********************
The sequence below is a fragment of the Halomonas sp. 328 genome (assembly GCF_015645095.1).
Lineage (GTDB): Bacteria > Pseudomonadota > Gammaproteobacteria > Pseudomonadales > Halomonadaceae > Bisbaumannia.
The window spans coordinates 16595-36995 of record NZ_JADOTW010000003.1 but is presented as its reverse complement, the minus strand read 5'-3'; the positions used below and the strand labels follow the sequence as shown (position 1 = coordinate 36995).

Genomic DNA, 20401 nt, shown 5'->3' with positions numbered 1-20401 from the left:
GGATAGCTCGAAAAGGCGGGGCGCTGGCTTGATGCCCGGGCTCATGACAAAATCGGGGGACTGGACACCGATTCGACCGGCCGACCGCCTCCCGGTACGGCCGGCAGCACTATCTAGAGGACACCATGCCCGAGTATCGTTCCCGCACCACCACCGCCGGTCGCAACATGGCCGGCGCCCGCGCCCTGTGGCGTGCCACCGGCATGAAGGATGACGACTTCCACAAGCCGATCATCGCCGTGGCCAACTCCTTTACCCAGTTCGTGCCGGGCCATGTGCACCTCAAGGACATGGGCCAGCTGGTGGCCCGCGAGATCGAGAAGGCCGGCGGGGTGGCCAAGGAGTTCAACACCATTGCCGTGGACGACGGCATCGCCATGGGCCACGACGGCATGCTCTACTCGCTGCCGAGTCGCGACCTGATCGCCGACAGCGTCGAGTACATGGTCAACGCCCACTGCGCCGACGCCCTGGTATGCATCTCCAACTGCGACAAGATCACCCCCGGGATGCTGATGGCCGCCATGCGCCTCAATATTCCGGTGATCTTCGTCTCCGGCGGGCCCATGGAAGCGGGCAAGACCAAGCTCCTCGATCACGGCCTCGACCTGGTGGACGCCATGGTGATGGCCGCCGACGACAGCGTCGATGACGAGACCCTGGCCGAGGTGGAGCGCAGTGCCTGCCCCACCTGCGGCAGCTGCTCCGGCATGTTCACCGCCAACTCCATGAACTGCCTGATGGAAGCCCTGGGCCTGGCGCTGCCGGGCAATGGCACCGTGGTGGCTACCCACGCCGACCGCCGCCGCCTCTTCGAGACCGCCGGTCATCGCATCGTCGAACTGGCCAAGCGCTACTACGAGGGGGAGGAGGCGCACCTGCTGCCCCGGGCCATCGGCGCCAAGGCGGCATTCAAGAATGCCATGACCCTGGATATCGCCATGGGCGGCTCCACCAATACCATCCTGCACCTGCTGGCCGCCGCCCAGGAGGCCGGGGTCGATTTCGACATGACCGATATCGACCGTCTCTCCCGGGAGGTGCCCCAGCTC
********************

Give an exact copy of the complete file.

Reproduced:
The sequence below is a fragment of the Halomonas sp. 328 genome (assembly GCF_015645095.1).
Lineage (GTDB): Bacteria > Pseudomonadota > Gammaproteobacteria > Pseudomonadales > Halomonadaceae > Bisbaumannia.
The window spans coordinates 16595-36995 of record NZ_JADOTW010000003.1 but is presented as its reverse complement, the minus strand read 5'-3'; the positions used below and the strand labels follow the sequence as shown (position 1 = coordinate 36995).

Genomic DNA, 20401 nt, shown 5'->3' with positions numbered 1-20401 from the left:
GGATAGCTCGAAAAGGCGGGGCGCTGGCTTGATGCCCGGGCTCATGACAAAATCGGGGGACTGGACACCGATTCGACCGGCCGACCGCCTCCCGGTACGGCCGGCAGCACTATCTAGAGGACACCATGCCCGAGTATCGTTCCCGCACCACCACCGCCGGTCGCAACATGGCCGGCGCCCGCGCCCTGTGGCGTGCCACCGGCATGAAGGATGACGACTTCCACAAGCCGATCATCGCCGTGGCCAACTCCTTTACCCAGTTCGTGCCGGGCCATGTGCACCTCAAGGACATGGGCCAGCTGGTGGCCCGCGAGATCGAGAAGGCCGGCGGGGTGGCCAAGGAGTTCAACACCATTGCCGTGGACGACGGCATCGCCATGGGCCACGACGGCATGCTCTACTCGCTGCCGAGTCGCGACCTGATCGCCGACAGCGTCGAGTACATGGTCAACGCCCACTGCGCCGACGCCCTGGTATGCATCTCCAACTGCGACAAGATCACCCCCGGGATGCTGATGGCCGCCATGCGCCTCAATATTCCGGTGATCTTCGTCTCCGGCGGGCCCATGGAAGCGGGCAAGACCAAGCTCCTCGATCACGGCCTCGACCTGGTGGACGCCATGGTGATGGCCGCCGACGACAGCGTCGATGACGAGACCCTGGCCGAGGTGGAGCGCAGTGCCTGCCCCACCTGCGGCAGCTGCTCCGGCATGTTCACCGCCAACTCCATGAACTGCCTGATGGAAGCCCTGGGCCTGGCGCTGCCGGGCAATGGCACCGTGGTGGCTACCCACGCCGACCGCCGCCGCCTCTTCGAGACCGCCGGTCATCGCATCGTCGAACTGGCCAAGCGCTACTACGAGGGGGAGGAGGCGCACCTGCTGCCCCGGGCCATCGGCGCCAAGGCGGCATTCAAGAATGCCATGACCCTGGATATCGCCATGGGCGGCTCCACCAATACCATCCTGCACCTGCTGGCCGCCGCCCAGGAGGCCGGGGTCGATTTCGACATGACCGATATCGACCGTCTCTCCCGGGAGGTGCCCCAGCTC